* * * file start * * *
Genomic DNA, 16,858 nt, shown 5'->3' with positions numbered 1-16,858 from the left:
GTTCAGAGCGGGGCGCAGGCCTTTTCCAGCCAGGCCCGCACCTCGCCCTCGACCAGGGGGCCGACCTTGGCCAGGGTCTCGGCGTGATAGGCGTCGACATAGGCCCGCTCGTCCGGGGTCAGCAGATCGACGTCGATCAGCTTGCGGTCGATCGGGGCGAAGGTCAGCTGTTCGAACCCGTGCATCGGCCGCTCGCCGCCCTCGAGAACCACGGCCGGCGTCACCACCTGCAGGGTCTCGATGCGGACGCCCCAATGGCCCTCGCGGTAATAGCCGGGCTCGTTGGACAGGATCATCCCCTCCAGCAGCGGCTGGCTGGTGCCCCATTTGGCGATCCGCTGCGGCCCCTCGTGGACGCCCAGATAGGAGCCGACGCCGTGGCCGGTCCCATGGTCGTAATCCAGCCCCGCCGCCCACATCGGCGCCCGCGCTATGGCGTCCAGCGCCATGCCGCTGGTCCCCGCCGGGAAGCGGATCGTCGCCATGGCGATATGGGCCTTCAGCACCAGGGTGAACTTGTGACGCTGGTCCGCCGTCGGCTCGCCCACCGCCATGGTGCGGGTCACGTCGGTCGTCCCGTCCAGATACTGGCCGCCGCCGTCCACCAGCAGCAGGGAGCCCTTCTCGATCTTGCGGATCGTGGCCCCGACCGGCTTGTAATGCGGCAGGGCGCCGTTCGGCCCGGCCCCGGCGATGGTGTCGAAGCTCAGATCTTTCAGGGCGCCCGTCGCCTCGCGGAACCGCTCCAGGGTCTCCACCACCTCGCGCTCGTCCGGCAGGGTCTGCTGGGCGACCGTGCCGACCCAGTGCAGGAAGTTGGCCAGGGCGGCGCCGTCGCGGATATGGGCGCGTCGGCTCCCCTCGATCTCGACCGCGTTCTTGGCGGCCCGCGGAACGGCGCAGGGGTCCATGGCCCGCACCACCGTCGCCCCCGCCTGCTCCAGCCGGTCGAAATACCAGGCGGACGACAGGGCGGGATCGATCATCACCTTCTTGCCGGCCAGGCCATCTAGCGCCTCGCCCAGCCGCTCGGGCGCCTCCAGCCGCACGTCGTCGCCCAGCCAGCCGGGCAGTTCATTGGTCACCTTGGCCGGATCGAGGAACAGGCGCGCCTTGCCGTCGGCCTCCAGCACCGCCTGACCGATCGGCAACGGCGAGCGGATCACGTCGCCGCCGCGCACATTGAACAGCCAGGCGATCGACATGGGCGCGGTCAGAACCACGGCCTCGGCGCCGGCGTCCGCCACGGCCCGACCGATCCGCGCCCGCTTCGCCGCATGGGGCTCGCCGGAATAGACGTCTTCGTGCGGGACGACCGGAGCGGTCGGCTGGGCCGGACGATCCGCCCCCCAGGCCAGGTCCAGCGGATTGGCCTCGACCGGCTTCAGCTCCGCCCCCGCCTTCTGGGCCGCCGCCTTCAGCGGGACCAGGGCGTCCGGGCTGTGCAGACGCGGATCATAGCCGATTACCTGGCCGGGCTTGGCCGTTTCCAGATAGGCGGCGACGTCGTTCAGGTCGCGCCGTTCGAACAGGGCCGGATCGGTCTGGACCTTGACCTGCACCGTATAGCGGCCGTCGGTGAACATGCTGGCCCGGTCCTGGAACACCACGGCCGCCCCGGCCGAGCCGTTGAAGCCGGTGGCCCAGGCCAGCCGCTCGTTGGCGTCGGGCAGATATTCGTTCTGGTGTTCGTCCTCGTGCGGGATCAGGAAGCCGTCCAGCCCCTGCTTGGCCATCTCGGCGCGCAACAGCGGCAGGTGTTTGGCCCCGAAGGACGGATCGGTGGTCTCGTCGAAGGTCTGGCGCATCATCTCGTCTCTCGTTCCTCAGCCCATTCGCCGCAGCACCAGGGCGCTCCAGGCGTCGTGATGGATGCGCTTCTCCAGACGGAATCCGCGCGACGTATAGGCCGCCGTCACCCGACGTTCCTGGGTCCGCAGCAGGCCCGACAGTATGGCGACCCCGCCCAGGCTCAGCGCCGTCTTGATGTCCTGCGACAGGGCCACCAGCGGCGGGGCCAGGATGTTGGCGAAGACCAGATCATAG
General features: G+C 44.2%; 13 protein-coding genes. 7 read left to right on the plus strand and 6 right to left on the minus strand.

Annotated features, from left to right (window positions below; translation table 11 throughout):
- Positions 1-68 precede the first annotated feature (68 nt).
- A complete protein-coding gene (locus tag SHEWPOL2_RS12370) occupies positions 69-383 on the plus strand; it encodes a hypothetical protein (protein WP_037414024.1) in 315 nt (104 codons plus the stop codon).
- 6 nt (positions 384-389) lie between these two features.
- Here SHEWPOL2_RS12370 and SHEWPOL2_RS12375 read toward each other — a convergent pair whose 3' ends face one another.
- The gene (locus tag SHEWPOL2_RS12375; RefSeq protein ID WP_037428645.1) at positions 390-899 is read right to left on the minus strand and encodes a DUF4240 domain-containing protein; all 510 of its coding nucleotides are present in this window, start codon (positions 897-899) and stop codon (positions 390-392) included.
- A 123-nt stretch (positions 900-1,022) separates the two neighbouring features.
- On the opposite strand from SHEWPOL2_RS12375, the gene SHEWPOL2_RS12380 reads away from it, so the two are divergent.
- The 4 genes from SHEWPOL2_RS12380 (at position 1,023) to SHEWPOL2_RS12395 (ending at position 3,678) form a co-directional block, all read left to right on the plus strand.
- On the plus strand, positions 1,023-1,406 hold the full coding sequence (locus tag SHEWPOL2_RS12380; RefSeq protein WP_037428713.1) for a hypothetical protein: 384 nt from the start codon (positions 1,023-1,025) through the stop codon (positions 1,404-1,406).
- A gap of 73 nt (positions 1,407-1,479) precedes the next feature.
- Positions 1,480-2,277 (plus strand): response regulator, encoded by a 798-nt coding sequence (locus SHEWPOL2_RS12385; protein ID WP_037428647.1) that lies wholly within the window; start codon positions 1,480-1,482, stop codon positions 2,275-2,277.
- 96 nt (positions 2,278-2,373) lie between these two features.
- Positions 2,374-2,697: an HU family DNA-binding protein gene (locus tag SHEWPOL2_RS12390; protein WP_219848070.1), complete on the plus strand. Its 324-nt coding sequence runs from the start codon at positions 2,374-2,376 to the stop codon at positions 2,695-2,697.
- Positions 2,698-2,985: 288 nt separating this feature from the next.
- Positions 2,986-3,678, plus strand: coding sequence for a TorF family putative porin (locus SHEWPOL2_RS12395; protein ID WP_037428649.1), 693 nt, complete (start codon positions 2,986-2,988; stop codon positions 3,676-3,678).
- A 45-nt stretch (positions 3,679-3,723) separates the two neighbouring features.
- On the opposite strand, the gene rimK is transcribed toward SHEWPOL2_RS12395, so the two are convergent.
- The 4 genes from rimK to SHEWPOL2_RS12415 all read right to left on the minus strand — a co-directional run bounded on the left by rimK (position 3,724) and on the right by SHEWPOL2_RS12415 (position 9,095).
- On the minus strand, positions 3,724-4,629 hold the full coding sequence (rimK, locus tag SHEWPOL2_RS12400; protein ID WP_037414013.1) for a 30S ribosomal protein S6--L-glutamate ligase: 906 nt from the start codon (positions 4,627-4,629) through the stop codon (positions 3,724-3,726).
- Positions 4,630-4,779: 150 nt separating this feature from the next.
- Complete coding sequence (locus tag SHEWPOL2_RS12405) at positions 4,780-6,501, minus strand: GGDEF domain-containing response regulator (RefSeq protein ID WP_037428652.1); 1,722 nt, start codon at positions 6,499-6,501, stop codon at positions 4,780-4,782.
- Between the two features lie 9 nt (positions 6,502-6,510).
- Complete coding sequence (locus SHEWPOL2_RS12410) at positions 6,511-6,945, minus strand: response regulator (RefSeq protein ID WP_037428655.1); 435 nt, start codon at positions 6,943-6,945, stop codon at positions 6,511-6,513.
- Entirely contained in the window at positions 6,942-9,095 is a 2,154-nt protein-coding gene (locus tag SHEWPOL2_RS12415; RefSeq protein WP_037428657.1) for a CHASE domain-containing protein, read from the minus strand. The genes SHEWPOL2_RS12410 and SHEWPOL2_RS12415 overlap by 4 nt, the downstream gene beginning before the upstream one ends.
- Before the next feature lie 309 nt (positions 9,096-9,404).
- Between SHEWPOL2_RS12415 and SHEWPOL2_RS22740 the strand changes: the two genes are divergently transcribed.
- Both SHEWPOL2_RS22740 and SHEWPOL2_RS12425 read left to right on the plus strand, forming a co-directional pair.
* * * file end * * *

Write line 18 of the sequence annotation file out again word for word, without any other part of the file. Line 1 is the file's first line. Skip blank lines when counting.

- Positions 2,698-2,985: 288 nt separating this feature from the next.